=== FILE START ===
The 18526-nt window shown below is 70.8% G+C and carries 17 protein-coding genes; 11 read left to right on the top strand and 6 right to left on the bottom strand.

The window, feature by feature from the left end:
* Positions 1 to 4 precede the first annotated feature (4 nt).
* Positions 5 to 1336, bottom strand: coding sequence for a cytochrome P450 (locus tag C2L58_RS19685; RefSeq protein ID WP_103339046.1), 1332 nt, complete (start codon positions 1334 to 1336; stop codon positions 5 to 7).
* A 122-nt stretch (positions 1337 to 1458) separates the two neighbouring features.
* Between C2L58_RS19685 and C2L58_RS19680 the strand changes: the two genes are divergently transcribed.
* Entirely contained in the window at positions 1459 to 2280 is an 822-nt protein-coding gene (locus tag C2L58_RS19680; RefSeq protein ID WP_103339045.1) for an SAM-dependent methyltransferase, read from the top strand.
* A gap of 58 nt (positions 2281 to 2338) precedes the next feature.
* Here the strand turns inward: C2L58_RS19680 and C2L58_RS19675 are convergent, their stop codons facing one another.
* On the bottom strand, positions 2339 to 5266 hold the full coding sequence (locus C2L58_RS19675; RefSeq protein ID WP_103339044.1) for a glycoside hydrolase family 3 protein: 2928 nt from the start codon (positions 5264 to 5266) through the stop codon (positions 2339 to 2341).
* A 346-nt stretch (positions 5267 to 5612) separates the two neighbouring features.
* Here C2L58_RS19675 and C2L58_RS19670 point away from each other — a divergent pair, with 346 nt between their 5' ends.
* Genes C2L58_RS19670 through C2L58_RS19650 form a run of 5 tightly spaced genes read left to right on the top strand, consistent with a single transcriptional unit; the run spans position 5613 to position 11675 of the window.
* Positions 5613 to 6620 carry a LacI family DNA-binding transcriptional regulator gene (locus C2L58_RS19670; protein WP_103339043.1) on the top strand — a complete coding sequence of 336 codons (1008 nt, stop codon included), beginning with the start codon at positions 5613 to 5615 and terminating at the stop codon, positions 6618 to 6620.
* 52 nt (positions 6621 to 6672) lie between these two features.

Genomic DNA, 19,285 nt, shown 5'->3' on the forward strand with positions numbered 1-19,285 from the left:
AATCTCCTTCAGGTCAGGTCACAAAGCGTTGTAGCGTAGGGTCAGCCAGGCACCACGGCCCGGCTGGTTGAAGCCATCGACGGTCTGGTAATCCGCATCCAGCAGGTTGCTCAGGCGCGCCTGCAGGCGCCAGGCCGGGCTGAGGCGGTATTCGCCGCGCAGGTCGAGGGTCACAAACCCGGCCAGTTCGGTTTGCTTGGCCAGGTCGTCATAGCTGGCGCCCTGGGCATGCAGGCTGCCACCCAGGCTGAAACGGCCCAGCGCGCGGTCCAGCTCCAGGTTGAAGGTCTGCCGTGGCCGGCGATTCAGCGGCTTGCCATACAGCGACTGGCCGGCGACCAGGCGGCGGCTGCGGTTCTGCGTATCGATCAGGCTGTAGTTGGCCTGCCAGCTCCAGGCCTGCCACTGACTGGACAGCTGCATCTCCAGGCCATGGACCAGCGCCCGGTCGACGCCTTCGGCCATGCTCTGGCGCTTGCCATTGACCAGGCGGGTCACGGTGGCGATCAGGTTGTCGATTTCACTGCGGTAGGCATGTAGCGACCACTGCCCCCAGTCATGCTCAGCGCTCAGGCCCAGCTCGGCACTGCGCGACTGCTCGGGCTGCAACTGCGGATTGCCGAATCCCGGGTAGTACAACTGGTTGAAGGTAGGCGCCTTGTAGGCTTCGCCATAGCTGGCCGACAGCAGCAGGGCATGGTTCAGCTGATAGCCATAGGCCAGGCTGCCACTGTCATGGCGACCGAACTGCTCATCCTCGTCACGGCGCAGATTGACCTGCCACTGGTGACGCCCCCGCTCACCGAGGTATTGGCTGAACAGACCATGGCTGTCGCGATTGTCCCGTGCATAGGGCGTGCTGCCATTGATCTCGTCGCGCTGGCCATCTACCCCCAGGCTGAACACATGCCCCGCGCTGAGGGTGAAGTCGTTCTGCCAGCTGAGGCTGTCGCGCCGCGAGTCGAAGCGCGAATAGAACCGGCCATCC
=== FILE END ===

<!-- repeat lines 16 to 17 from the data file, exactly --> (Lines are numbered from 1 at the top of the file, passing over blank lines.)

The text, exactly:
Genomic DNA, 19,285 nt, shown 5'->3' on the forward strand with positions numbered 1-19,285 from the left:
AATCTCCTTCAGGTCAGGTCACAAAGCGTTGTAGCGTAGGGTCAGCCAGGCACCACGGCCCGGCTGGTTGAAGCCATCGACGGTCTGGTAATCCGCATCCAGCAGGTTGCTCAGGCGCGCCTGCAGGCGCCAGGCCGGGCTGAGGCGGTATTCGCCGCGCAGGTCGAGGGTCACAAACCCGGCCAGTTCGGTTTGCTTGGCCAGGTCGTCATAGCTGGCGCCCTGGGCATGCAGGCTGCCACCCAGGCTGAAACGGCCCAGCGCGCGGTCCAGCTCCAGGTTGAAGGTCTGCCGTGGCCGGCGATTCAGCGGCTTGCCATACAGCGACTGGCCGGCGACCAGGCGGCGGCTGCGGTTCTGCGTATCGATCAGGCTGTAGTTGGCCTGCCAGCTCCAGGCCTGCCACTGACTGGACAGCTGCATCTCCAGGCCATGGACCAGCGCCCGGTCGACGCCTTCGGCCATGCTCTGGCGCTTGCCATTGACCAGGCGGGTCACGGTGGCGATCAGGTTGTCGATTTCACTGCGGTAGGCATGTAGCGACCACTGCCCCCAGTCATGCTCAGCGCTCAGGCCCAGCTCGGCACTGCGCGACTGCTCGGGCTGCAACTGCGGATTGCCGAATCCCGGGTAGTACAACTGGTTGAAGGTAGGCGCCTTGTAGGCTTCGCCATAGCTGGCCGACAGCAGCAGGGCATGGTTCAGCTGATAGCCATAGGCCAGGCTGCCACTGTCATGGCGACCGAACTGCTCATCCTCGTCACGGCGCAGATTGACCTGCCACTGGTGACGCCCCCGCTCACCGAGGTATTGGCTGAACAGACCATGGCTGTCGCGATTGTCCCGTGCATAGGGCGTGCTGCCATTGATCTCGTCGCGCTGGCCATCTACCCCCAGGCTGAACACATGCCCCGCGCTGAGGGTGAAGTCGTTCTGCCAGCTGAGGCTGTCGCGCCGCGAGTCGAAGCGCGAATAGAACCGGCCATCC